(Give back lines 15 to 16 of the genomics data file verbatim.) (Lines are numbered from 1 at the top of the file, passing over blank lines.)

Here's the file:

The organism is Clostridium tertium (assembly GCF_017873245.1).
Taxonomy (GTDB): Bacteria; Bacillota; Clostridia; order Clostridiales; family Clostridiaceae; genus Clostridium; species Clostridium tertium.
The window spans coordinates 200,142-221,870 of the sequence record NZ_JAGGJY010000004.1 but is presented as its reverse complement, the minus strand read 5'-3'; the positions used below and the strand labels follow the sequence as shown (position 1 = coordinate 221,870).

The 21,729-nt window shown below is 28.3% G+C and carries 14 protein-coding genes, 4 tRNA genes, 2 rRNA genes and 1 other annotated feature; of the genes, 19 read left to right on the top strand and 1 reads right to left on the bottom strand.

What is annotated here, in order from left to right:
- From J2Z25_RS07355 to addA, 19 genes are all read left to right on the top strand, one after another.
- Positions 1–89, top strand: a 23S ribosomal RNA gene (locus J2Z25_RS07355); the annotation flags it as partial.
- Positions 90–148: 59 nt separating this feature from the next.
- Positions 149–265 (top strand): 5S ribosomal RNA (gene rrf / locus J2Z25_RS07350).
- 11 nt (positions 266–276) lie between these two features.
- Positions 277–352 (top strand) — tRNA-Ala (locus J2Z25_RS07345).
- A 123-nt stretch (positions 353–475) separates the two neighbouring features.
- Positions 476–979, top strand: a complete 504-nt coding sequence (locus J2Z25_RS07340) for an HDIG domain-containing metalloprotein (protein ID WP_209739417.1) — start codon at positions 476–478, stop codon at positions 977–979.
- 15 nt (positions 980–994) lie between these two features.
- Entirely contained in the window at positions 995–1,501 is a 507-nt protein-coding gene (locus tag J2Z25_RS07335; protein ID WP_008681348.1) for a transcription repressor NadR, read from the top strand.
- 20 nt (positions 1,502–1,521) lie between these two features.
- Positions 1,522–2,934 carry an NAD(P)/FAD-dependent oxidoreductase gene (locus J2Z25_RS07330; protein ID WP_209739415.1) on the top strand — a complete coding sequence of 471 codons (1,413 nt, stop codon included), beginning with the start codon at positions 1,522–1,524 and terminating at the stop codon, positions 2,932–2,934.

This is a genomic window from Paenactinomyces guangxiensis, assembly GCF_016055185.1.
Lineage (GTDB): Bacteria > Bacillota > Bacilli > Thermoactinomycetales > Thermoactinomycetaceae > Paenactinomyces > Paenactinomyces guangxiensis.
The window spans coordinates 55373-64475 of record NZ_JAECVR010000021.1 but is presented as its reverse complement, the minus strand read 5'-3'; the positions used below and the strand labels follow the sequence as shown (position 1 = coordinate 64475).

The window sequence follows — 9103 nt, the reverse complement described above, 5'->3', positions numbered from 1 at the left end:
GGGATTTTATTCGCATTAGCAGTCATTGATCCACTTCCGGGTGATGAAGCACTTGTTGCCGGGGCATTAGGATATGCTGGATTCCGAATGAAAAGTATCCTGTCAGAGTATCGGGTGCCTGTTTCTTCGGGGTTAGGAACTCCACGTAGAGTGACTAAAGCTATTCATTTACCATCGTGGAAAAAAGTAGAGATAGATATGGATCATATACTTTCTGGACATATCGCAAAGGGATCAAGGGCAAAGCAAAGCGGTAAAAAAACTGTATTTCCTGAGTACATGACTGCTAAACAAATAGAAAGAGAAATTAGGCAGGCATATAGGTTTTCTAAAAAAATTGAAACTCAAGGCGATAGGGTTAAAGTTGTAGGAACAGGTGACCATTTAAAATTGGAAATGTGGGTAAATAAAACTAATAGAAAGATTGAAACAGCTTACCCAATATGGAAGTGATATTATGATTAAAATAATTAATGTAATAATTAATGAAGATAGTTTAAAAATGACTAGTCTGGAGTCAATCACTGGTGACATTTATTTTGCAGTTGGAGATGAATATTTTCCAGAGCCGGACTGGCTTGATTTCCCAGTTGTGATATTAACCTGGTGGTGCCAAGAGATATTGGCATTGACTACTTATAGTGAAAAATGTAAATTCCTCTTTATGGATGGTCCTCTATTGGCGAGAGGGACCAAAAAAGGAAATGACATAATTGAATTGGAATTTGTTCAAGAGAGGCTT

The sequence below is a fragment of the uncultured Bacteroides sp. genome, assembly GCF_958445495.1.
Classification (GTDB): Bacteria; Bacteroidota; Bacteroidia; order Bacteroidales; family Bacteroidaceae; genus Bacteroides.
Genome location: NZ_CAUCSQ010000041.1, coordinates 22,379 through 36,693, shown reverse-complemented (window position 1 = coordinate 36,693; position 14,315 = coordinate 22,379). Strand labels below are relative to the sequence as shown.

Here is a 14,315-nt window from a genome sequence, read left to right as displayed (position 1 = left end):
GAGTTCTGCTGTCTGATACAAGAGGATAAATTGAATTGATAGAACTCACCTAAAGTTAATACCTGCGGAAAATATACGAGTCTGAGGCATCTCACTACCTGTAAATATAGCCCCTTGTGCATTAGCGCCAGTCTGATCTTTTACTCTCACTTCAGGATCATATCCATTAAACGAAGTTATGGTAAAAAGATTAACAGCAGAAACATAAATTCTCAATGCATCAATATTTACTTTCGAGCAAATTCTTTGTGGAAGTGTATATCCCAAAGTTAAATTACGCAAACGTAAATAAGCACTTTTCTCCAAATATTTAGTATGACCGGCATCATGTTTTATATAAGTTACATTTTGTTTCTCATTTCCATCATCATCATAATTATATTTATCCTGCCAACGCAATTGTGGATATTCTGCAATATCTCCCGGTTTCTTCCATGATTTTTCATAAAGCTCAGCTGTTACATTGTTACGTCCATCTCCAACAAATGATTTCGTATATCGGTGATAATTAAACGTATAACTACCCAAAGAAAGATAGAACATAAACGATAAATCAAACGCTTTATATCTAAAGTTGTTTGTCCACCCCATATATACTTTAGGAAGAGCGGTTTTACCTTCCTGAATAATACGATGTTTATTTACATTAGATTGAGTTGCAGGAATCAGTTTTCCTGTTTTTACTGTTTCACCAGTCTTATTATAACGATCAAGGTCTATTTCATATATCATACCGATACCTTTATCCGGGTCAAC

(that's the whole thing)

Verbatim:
- Entirely contained in the window at positions 995–1,501 is a 507-nt protein-coding gene (locus tag J2Z25_RS07335; protein ID WP_008681348.1) for a transcription repressor NadR, read from the top strand.
- 20 nt (positions 1,502–1,521) lie between these two features.